She has read too many books and they have addled her brain…

Az’s CBR-III Review #1: Antigua Vida Mía (Antigua and my Life Before) by Marcela Serrano

I’ve always loved a good love story. Not necessarily romantic love, love between a couple; but the kind of relationship that enriches people’s lives, that makes them better versions of themselves. This is one of those stories.

Josefa Ferrer is an internationally renowned Chilean singer/songwriter. She is this tightly wound knot of neuroses that run the gamut from crippling stage fright to serious body image and food issues. Violeta Dasinski is Josefa’s closest friend since they bonded as schoolgirls over both of them being outsiders due to their social station. She is Josefa’s polar opposite in that she takes life as it comes and generally has a more positive outlook.  Antigua Vida Mía is the story of their friendship told by Josefa after Violeta kills her husband. Violeta is eventually acquitted of the crime and proceeds to move to Antigua and start her life over.

The story is told in medias res, that is, it begins in the middle, on the night Violeta shoots and kills her husband Eduardo who is a revered novelist. Josefa goes to Violeta’s house to retrieve the latter’s journals and from there we go back to their childhood and move forward. Both have led tumultuous lives: Josefa was left a widow with two small children at a young age and subsequently participated in a singing contest which led to her meeting her husband Andres who was married at the time and left his wife for her. Violeta has been marked by her mother’s abandoning her after discovering that her father was cheating. The mother falls in love with a Guatemalan guerrilla and follows him to Antigua, where they both die. Violeta then marries her first husband, who is an artist and moves to Europe with him. Upon their divorce, she moves back to Chile with their daughter Jacinta where she eventually meets and marries Eduardo. Through the twists and turns of their lives, their friendship is the one constant.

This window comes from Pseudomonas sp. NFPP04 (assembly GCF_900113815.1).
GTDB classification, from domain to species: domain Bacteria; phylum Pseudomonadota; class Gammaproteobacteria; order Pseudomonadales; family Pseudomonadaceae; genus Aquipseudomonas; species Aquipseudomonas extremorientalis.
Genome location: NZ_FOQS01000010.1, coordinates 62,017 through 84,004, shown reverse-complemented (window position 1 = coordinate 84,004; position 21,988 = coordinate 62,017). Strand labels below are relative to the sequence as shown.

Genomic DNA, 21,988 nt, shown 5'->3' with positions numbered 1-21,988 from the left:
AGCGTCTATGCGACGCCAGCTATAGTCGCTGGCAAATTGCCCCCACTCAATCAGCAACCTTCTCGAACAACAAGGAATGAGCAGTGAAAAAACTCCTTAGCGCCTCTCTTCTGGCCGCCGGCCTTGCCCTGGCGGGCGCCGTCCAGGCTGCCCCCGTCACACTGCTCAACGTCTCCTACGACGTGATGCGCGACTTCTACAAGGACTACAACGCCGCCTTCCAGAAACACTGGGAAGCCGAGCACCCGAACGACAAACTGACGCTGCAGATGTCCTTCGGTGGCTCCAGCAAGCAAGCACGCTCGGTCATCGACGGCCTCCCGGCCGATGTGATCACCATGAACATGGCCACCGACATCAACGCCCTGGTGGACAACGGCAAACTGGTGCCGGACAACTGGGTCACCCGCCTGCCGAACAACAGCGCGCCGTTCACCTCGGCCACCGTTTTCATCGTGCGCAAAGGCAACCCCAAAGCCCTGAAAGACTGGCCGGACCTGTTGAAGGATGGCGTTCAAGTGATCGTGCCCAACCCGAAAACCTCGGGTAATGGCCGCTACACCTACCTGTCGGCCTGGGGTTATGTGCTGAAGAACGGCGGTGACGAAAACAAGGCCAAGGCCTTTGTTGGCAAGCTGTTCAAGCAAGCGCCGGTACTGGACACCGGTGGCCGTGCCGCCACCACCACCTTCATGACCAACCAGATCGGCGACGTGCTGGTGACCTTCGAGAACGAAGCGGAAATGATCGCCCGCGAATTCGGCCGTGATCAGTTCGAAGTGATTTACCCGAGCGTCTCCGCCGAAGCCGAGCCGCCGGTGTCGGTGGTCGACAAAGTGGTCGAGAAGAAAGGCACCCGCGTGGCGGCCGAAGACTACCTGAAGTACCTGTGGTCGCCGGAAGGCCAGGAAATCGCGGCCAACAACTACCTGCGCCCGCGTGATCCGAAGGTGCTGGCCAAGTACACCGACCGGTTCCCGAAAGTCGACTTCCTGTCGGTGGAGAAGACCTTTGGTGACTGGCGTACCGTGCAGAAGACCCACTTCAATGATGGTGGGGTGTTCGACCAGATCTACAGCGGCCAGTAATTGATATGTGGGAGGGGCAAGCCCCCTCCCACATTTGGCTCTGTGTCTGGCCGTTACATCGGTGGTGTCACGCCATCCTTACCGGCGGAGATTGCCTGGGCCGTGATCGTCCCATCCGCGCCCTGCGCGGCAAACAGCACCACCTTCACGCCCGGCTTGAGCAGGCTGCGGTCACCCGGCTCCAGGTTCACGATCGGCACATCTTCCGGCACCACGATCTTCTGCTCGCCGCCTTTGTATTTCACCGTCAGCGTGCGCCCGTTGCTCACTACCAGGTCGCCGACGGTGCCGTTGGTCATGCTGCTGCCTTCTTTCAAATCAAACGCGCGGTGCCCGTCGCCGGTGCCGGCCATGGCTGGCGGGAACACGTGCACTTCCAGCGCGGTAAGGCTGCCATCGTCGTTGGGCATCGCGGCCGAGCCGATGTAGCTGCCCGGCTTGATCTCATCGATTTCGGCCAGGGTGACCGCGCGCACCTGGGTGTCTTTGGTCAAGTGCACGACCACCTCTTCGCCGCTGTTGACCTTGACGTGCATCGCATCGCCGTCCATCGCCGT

As the story progresses we begin to see that everything is not what it seems. On the outside, Josefa has always seemed to be the more successful one, with her singing career, the perfect husband – Andres and two lovely children: Borja and Celeste. But all is not well in Paradise: Josefa fears that Andres is cheating on her and Celeste has an eating disorder.  Worse, she has lost her inspiration and cannot make music. It seems that this unraveling of her life can be traced to when Violeta left the country.

Violeta, meanwhile, has come into her own. She discovered Antigua when she traveled to Mexico on her own to get away from Eduardo who was an alcoholic and had become abusive. There, she met Bob, an American journalist who takes her to Guatemala to find out about her mother and with whom she had an affair. After returning to Chile, she discovered she was pregnant. Eduardo became even more abusive after that because he knew the baby wasn’t his as he had had a vasectomy years before. Violeta didn’t know about it because when they married, he had made it clear she wanted more children so Eduardo lied. Eventually, this led to his murder as his anger over her infidelity triggered a fight during which he threatened to rape Violeta’ daughter Jacinta.

After being acquitted, Violeta leaves Chile for good and settles down in Antigua with her daughter and with Bob. She has their child, a boy named Gabriel. She also takes up weaving and makes wonderful tapestries. When Josefa feels she can take no more of her life she goes to Antigua to visit Violeta. There, she has an awakening of sorts inspired not only by the city of Antigua, but also by Javier, a journalist friend of Violeta and Bob. This eventually leads to her emotional stability and gives her fresh inspiration to make music again.

I realize that the story reads much like a telenovela but there is so much more to it than that. Both Chilean and Guatemalan history and traditions play an important role. And it is as much about both Violeta and Josefa finding their own space – a room of their own, as it were – where they can fully develop as women and as artists as it is about their friendship. The best part of the story, though, is the love between the two women which sustains and comforts them and which makes it possible for them to weather the many storms they encounter throughout their lives. Anyone lucky enough to have this kind of relationship in his or her life should treasure it because it is a rare and wonderful thing.

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